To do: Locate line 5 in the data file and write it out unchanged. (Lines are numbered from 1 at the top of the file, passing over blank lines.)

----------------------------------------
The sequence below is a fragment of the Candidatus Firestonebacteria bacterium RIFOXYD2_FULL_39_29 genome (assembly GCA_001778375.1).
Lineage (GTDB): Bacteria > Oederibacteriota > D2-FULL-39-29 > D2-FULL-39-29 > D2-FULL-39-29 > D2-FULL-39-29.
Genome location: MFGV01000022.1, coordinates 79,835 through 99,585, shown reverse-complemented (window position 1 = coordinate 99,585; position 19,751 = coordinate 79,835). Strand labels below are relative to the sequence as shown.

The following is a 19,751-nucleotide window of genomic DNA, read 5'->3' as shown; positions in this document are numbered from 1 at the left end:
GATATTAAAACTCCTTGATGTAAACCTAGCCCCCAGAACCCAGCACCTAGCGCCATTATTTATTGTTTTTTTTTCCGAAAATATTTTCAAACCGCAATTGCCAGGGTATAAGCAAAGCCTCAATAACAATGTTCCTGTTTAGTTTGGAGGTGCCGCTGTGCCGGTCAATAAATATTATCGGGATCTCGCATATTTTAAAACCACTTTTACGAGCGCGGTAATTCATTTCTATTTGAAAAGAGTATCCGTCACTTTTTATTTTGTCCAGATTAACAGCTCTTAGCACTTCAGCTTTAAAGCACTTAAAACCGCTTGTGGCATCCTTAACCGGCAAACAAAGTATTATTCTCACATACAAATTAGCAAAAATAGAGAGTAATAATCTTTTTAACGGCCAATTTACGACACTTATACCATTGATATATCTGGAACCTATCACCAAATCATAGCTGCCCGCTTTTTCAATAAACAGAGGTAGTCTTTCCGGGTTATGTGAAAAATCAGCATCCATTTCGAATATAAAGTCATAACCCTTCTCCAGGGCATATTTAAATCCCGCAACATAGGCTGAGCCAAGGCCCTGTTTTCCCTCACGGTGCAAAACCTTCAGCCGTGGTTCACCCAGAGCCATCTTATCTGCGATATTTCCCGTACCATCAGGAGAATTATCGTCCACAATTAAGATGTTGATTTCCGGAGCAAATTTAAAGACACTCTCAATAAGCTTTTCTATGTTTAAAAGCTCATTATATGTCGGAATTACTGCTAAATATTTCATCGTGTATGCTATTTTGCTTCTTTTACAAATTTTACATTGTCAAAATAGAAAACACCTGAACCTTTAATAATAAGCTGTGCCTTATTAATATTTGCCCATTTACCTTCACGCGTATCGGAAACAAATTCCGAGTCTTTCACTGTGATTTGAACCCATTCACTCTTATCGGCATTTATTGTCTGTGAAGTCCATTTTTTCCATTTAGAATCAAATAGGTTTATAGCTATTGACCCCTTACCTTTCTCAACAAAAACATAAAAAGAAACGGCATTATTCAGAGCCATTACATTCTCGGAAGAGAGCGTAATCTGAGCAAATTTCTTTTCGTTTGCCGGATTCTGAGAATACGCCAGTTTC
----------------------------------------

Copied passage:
GATATTAAAACTCCTTGATGTAAACCTAGCCCCCAGAACCCAGCACCTAGCGCCATTATTTATTGTTTTTTTTTCCGAAAATATTTTCAAACCGCAATTGCCAGGGTATAAGCAAAGCCTCAATAACAATGTTCCTGTTTAGTTTGGAGGTGCCGCTGTGCCGGTCAATAAATATTATCGGGATCTCGCATATTTTAAAACCACTTTTACGAGCGCGGTAATTCATTTCTATTTGAAAAGAGTATCCGTCACTTTTTATTTTGTCCAGATTAACAGCTCTTAGCACTTCAGCTTTAAAGCACTTAAAACCGCTTGTGGCATCCTTAACCGGCAAACAAAGTATTATTCTCACATACAAATTAGCAAAAATAGAGAGTAATAATCTTTTTAACGGCCAATTTACGACACTTATACCATTGATATATCTGGAACCTATCACCAAATCATAGCTGCCCGCTTTTTCAATAAACAGAGGTAGTCTTTCCGGGTTATGTGAAAAATCAGCATCCATTTCGAATATAAAGTCATAACCCTTCTCCAGGGCATATTTAAATCCCGCAACATAGGCTGAGCCAAGGCCCTGTTTTCCCTCACGGTGCAAAACCTTCAGCCGTGGTTCACCCAGAGCCATCTTATCTGCGATATTTCCCGTACCATCAGGAGAATTATCGTCCACAATTAAGATGTTGATTTCCGGAGCAAATTTAAAGACACTCTCAATAAGCTTTTCTATGTTTAAAAGCTCATTATATGTCGGAATTACTGCTAAATATTTCATCGTGTATGCTATTTTGCTTCTTTTACAAATTTTACATTGTCAAAATAGAAAACACCTGAACCTTTAATAATAAGCTGTGCCTTATTAATATTTGCCCATTTACCTTCACGCGTATCGGAAACAAATTCCGAGTCTTTCACTGTGATTTGAACCCATTCACTCTTATCGGCATTTATTGTCTGTGAAGTCCATTTTTTCCATTTAGAATCAAATAGGTTTATAGCTATTGACCCCTTACCTTTCTCAACAAAAACATAAAAAGAAACGGCATTATTCAGAGCCATTACATTCTCGGAAGAGAGCGTAATCTGAGCAAATTTCTTTTCGTTTGCCGGATTCTGAGAATACGCCAGTTTC